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Putting On A Beautiful Face: New-Generation Patching Compounds Help Meet The Demands of Fine Architecture

By: Michael Chusid, RA FCSI ACI and Steven H. Miller

Tilt-Up has become an architecturally sophisticated form of construction, and finishing methods have matured with it. Few contractors still use the old-fashioned method of sand-and-cement sacking. Most have switched to specialized patching compounds.

But when a new material is put into a craftsman’s hands, unexpected things happen. The new-generation patching compounds are inspiring creativity. Instead of just smoothing rough spots and bugholes as preparation for painting, these products are being used as exposed finishes. They are becoming vital tools in the growth of the “concrete aesthetic” as more architects specify exposed concrete – but without the flaws. Some applicators are also exploring new territory with the use of color and special techniques.


Tilt-Up started off plain and utilitarian, but it’s grown up into something that architects use to create beauty. These buildings need to look good at close range. As this trend arose, contractors found that the methods they’d used for decades were no longer acceptable to architects and owners. Sand-and-cement sacking could not produce a smooth enough patch to get approval, even after it was covered with paint.

Contractors tried alternative materials. Gypsum-based drywall compound, however, was not durable enough, and epoxy was not workable. Tilt-Up needed specialized materials, designed to give better results under real-life jobsite conditions.

Cement manufacturers began to offer new compounds. Although a few of their premixed patching materials are still designed for dusting – basically just packaged versions of the old-fashioned sacking method – the majority are one-component premixes designed to be trowel-applied. The new method is considerably faster and more productive. Both mixing and application are accelerated. It is less tiring for workers, so productivity remains high day after day. Eliminating the loose sand and powder released by rubbing techniques is healthier for workers. It is also less wasteful of materials, and eliminates the costly damage of sand getting into lift machinery controls.

Since the new materials were developed, the level of finish quality has continued to rise. Architects are even specifying exposed concrete Tilt-Up buildings. This actually complicates finishing, because the Tilt-Up casting process still produces flaws that are not necessarily part of the architect’s vision. The blemishes have to be fixed, but in a way that blends in completely and doesn’t compromise the ‘concrete look.’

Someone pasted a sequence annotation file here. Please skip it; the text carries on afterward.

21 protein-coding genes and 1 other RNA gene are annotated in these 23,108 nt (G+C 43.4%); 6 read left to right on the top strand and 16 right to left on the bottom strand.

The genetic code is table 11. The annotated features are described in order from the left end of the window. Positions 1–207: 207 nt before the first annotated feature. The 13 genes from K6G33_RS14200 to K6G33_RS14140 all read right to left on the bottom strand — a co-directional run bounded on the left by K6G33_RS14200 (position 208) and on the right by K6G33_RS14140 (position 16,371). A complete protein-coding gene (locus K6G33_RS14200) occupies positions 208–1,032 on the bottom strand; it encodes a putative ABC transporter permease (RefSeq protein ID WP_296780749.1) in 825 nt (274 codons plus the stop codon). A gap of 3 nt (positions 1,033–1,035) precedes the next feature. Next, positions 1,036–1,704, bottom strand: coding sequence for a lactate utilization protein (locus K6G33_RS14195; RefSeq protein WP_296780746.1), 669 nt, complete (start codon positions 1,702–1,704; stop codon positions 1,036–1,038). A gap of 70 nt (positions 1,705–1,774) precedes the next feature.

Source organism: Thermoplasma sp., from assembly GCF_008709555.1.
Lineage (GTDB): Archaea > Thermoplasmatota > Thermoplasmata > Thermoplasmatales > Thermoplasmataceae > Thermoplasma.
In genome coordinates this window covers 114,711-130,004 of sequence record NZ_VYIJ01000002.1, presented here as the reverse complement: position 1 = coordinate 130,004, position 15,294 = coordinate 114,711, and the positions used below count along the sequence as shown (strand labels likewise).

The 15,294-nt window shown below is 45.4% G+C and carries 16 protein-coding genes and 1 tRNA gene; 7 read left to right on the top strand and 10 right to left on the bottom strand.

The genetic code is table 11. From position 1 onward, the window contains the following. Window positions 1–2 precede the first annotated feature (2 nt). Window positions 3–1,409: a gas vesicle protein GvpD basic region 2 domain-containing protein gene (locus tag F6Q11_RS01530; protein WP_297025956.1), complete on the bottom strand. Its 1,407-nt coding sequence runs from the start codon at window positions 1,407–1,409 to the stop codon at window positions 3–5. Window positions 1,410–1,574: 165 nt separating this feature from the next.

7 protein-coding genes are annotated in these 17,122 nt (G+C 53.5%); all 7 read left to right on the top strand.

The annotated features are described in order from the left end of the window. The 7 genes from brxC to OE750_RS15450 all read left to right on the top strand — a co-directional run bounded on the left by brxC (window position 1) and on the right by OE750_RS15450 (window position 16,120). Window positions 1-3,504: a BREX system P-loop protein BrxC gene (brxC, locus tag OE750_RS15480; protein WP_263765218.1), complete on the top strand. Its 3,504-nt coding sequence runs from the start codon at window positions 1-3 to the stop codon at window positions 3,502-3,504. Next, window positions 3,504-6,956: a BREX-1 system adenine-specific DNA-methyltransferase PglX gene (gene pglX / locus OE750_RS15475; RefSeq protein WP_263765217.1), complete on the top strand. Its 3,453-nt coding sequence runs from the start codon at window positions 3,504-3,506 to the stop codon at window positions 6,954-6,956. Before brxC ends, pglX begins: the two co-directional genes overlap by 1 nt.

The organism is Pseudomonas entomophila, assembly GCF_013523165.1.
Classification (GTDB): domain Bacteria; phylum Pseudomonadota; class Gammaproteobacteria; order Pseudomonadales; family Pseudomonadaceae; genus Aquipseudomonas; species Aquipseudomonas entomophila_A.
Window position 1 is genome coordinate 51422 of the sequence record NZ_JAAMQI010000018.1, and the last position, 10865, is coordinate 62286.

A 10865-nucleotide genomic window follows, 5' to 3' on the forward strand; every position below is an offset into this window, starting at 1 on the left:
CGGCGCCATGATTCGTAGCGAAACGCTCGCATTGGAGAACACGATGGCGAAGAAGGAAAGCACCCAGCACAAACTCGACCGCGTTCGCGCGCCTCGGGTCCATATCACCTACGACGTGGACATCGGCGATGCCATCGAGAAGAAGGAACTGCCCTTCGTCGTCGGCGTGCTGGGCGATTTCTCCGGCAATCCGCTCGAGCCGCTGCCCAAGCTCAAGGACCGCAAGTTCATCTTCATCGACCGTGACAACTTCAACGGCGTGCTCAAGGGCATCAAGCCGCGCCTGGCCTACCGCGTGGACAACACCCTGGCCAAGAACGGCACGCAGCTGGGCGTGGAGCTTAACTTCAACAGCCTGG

Some features of the new products are similar: they tend to be single component, trowel-applied, and fairly fast-setting. They are developed for strong adhesion. They all advertise smooth finishes and application down to featheredge thinness. However, applicators say there are some distinct differences between products. Of the major brands that publish their ingredients, most are made with “graded silica aggregate” or “graded aggregate” (i.e. sand), a material that puts a hard limit on the smoothness of texture that is achievable. One product advertises a finely ground sandable aggregate, and applicators report that it can produce a finish almost as smooth as glass.

According to Matt Sambol, Product Development Engineer for Rapid Set WunderFixx at CTS Cement Mfg, Cypress, CA, contractors are very specific about the properties of a patching compound that produce fine finishes and good working conditions. “They want a smooth mixture with absolutely no gritty feel and a buttery consistency for a true feather-edge application,” explains Sambol. “It should be rapid-setting, sandable, paintable the same day or the next day at the latest, and durable over the long run. They want a color that matches natural concrete, but it should also be compatible with pigments for doing integral color finishes.”

Ron Drennan, a veteran sacking contractor in Southern California who is currently General Manager of Restoration Concrete, Long Beach, CA, took part in the development of Sambol’s product. He recalls working for five or six months with different formulations, bluntly critiquing the results and helping the engineers understand the real-world challenges. Drennan believes that field testing is vital to the development of a good product, because the constantly changing conditions of the jobsite can’t be matched in the laboratory.